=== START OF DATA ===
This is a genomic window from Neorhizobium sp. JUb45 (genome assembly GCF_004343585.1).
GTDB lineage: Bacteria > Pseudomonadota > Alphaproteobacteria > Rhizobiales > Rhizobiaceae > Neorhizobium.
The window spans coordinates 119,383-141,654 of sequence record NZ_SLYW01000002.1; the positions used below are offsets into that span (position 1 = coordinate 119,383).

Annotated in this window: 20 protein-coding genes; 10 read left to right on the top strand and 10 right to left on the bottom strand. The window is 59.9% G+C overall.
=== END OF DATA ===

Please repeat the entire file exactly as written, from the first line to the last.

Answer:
This is a genomic window from Neorhizobium sp. JUb45 (genome assembly GCF_004343585.1).
GTDB lineage: Bacteria > Pseudomonadota > Alphaproteobacteria > Rhizobiales > Rhizobiaceae > Neorhizobium.
The window spans coordinates 119,383-141,654 of sequence record NZ_SLYW01000002.1; the positions used below are offsets into that span (position 1 = coordinate 119,383).

Annotated in this window: 20 protein-coding genes; 10 read left to right on the top strand and 10 right to left on the bottom strand. The window is 59.9% G+C overall.